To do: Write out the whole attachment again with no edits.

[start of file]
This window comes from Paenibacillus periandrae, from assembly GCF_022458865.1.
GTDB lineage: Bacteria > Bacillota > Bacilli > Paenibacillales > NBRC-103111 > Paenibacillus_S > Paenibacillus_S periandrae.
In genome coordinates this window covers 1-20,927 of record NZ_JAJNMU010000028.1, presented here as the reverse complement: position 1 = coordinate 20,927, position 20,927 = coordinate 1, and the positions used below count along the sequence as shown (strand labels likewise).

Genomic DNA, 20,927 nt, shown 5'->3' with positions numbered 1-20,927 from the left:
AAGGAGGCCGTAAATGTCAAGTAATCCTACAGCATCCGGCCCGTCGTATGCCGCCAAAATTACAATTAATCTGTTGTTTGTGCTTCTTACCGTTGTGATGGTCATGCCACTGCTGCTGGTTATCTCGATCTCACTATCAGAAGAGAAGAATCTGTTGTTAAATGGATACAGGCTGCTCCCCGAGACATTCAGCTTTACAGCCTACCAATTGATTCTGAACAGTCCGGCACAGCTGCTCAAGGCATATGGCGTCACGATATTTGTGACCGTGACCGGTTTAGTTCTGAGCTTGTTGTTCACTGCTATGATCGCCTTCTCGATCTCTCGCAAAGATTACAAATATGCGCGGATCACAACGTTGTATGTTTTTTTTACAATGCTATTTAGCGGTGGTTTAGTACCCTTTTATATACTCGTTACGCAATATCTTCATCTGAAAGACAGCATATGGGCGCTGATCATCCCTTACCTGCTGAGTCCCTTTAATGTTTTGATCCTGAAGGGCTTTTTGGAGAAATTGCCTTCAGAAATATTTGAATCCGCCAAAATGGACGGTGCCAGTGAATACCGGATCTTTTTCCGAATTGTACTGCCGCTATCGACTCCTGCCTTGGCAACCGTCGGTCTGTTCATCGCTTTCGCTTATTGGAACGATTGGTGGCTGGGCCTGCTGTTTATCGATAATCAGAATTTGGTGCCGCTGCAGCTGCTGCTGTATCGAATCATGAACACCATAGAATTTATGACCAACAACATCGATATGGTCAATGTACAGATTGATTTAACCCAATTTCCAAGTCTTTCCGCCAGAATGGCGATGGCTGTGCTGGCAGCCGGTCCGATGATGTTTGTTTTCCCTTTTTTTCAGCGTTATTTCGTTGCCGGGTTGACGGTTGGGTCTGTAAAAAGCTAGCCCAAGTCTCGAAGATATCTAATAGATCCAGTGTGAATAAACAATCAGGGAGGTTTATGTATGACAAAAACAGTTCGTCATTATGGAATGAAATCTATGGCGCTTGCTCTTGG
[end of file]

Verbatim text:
This window comes from Paenibacillus periandrae, from assembly GCF_022458865.1.
GTDB lineage: Bacteria > Bacillota > Bacilli > Paenibacillales > NBRC-103111 > Paenibacillus_S > Paenibacillus_S periandrae.
In genome coordinates this window covers 1-20,927 of record NZ_JAJNMU010000028.1, presented here as the reverse complement: position 1 = coordinate 20,927, position 20,927 = coordinate 1, and the positions used below count along the sequence as shown (strand labels likewise).

Genomic DNA, 20,927 nt, shown 5'->3' with positions numbered 1-20,927 from the left:
AAGGAGGCCGTAAATGTCAAGTAATCCTACAGCATCCGGCCCGTCGTATGCCGCCAAAATTACAATTAATCTGTTGTTTGTGCTTCTTACCGTTGTGATGGTCATGCCACTGCTGCTGGTTATCTCGATCTCACTATCAGAAGAGAAGAATCTGTTGTTAAATGGATACAGGCTGCTCCCCGAGACATTCAGCTTTACAGCCTACCAATTGATTCTGAACAGTCCGGCACAGCTGCTCAAGGCATATGGCGTCACGATATTTGTGACCGTGACCGGTTTAGTTCTGAGCTTGTTGTTCACTGCTATGATCGCCTTCTCGATCTCTCGCAAAGATTACAAATATGCGCGGATCACAACGTTGTATGTTTTTTTTACAATGCTATTTAGCGGTGGTTTAGTACCCTTTTATATACTCGTTACGCAATATCTTCATCTGAAAGACAGCATATGGGCGCTGATCATCCCTTACCTGCTGAGTCCCTTTAATGTTTTGATCCTGAAGGGCTTTTTGGAGAAATTGCCTTCAGAAATATTTGAATCCGCCAAAATGGACGGTGCCAGTGAATACCGGATCTTTTTCCGAATTGTACTGCCGCTATCGACTCCTGCCTTGGCAACCGTCGGTCTGTTCATCGCTTTCGCTTATTGGAACGATTGGTGGCTGGGCCTGCTGTTTATCGATAATCAGAATTTGGTGCCGCTGCAGCTGCTGCTGTATCGAATCATGAACACCATAGAATTTATGACCAACAACATCGATATGGTCAATGTACAGATTGATTTAACCCAATTTCCAAGTCTTTCCGCCAGAATGGCGATGGCTGTGCTGGCAGCCGGTCCGATGATGTTTGTTTTCCCTTTTTTTCAGCGTTATTTCGTTGCCGGGTTGACGGTTGGGTCTGTAAAAAGCTAGCCCAAGTCTCGAAGATATCTAATAGATCCAGTGTGAATAAACAATCAGGGAGGTTTATGTATGACAAAAACAGTTCGTCATTATGGAATGAAATCTATGGCGCTTGCTCTTGG